Midwest Asian Pacific Islander Desi American Students Union (MAASU)

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Midwest Asian Pacific Islander Desi American Students Union (MAASU)
TypeNon-profit, Non-partisan, Education, Higher Education, Independent intercollegiate student organization
Region served
Midwest, United States

The Midwest Asian Pacific Islander Desi American Students Union (MAASU) is a U.S. 501(c)(3) nonprofit volunteer-based organization founded in 1989 that serves as a source of community, empowerment, unity, and legacy to Asian Pacific Islander Desi American (APIDA) students in the United States Midwest region.[1]

MAASU works to recognize the needs of the APIDA community by assisting schools with the establishment of Asian American student organizations, promoting leadership among students, addressing educational needs and rights of the community, and developing a channel of communication among APIDA student organizations across the Midwest.

MAASU's primary outreach is to undergraduate college students located in the United States’ Midwest region. On average, around 30 colleges and universities are engaged with MAASU annually spanning the following states: Colorado, Illinois, Indiana, Iowa, Kansas, Michigan, Minnesota, Missouri, Nebraska, Tennessee, Oklahoma, Ohio, and Wisconsin.[2]


MAASU strives to recognize the needs of the Asian Pacific Islander Desi American (APIDA) community by:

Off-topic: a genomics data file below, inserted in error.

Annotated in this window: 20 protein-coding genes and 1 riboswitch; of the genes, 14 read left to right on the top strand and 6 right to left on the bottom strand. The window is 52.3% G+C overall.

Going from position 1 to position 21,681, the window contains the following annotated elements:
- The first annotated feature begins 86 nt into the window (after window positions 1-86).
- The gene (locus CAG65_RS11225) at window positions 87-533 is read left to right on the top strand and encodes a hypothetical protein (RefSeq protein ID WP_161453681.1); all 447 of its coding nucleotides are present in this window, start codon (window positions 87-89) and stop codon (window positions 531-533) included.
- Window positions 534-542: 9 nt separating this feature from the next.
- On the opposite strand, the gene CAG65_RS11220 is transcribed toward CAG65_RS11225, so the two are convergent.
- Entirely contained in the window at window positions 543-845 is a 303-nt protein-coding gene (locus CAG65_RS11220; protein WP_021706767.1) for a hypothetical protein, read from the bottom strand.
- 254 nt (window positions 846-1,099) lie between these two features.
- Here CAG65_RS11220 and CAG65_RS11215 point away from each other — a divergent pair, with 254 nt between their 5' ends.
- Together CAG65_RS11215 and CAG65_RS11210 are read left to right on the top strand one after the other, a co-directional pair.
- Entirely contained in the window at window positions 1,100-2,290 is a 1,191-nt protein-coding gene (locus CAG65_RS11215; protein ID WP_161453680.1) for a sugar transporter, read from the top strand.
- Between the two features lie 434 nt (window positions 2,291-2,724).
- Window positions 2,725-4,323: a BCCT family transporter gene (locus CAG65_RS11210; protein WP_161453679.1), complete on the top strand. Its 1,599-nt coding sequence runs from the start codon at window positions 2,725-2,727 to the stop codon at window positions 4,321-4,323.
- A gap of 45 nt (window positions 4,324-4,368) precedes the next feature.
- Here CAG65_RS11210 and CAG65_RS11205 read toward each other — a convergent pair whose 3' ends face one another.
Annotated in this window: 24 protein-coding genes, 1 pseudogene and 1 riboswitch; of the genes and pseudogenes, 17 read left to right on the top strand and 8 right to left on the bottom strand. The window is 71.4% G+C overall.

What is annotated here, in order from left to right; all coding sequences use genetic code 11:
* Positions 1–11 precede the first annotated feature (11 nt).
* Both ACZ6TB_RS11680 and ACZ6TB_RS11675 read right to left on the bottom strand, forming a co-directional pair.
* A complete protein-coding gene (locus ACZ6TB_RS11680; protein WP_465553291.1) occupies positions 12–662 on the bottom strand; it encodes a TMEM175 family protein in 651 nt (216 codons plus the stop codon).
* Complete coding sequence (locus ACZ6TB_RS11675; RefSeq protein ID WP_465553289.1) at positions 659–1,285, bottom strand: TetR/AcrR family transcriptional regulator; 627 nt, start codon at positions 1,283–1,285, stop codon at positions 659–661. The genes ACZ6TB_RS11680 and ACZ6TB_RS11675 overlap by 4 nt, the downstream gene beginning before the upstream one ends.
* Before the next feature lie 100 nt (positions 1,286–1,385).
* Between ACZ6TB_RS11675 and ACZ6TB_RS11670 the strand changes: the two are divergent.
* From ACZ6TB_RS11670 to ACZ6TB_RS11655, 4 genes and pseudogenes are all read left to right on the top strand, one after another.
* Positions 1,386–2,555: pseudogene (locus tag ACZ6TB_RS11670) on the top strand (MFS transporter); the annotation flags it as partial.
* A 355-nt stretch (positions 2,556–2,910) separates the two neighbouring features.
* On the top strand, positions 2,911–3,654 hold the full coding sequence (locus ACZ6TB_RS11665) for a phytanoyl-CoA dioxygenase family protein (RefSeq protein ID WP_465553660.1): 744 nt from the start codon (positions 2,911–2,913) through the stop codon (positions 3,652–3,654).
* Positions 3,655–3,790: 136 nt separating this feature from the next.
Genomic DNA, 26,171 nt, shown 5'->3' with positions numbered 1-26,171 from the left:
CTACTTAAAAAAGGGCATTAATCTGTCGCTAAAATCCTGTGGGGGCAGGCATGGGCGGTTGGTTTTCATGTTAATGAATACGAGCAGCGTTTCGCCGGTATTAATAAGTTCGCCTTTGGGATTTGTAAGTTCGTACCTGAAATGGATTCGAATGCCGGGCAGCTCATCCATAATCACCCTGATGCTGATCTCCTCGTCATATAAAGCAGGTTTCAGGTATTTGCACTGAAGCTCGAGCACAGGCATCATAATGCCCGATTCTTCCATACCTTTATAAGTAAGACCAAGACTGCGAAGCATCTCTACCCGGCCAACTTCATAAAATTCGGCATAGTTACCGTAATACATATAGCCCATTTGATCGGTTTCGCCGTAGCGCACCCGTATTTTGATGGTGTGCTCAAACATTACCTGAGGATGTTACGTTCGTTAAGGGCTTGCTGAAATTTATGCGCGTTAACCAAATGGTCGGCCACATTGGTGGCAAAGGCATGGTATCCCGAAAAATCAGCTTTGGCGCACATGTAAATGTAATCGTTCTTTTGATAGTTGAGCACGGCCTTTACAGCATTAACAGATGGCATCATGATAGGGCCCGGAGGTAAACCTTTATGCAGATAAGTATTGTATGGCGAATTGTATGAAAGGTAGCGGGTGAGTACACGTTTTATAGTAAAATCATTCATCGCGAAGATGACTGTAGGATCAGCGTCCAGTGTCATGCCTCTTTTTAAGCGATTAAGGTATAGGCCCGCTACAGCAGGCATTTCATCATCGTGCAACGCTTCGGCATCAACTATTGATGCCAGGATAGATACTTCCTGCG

Promoting leadership among APIDA students through programs including, but not limited to, the Leadership Retreat, Spring Conference, and other various programming Assisting schools with the establishment of APIDA student organizations, an APIDA cultural center and an Asian American Studies program Supporting and encouraging all APIDA students to work toward social change by providing a forum for social consciousness Developing and maintaining a channel of communication for APIDA student organizations in the Midwest through emails, newsletters and networking Uniting and strengthening the APIDA community stance against all forms of oppression


After the 1982 murder of Vincent Chin in Detroit, Michigan, many Asian Americans tried to make sense of the racially motivated hate crime. The killers were never held accountable for the murder after legal battles that took place into the late 1980s. The Vincent Chin case became one of the most highly publicized nationwide Asian American civil rights campaigns and it sparked community organizing and college student activism against racism and hostile campus climates.[3]

Around the same time, there was also an increase of Asian American students attending colleges and universities in the Midwest which allowed for more Asian American organizations being formed on college campuses.This led to establishing the Midwest Asian American Students Union (MAASU) in 1989 when students across the Midwest came together to create a space to examine what it meant to be Asian American.[4]

As MAASU Founder Charles Chang (1964–2018) stated, "We needed a way to share our experiences as Asian Americans in the Midwest. Coming together with others made us realize we were not alone and that we could feel proud of who we were."

First MAASU Founding Meeting in October 1989.

By 1990, more than 20 universities in the Midwest had formed Asian Pacific Islander American (APIA) organizations. Some had been around for years, while others were still in their infancy. Undergraduate students felt a need for a union that would support the growth of their groups and organize Midwestern Asian American students for political activism.

The first MAASU leadership team was formed, and the inaugural MAASU Leadership Retreat occurred in October 1991 at Purdue University, in West Lafayette, Indiana.[5]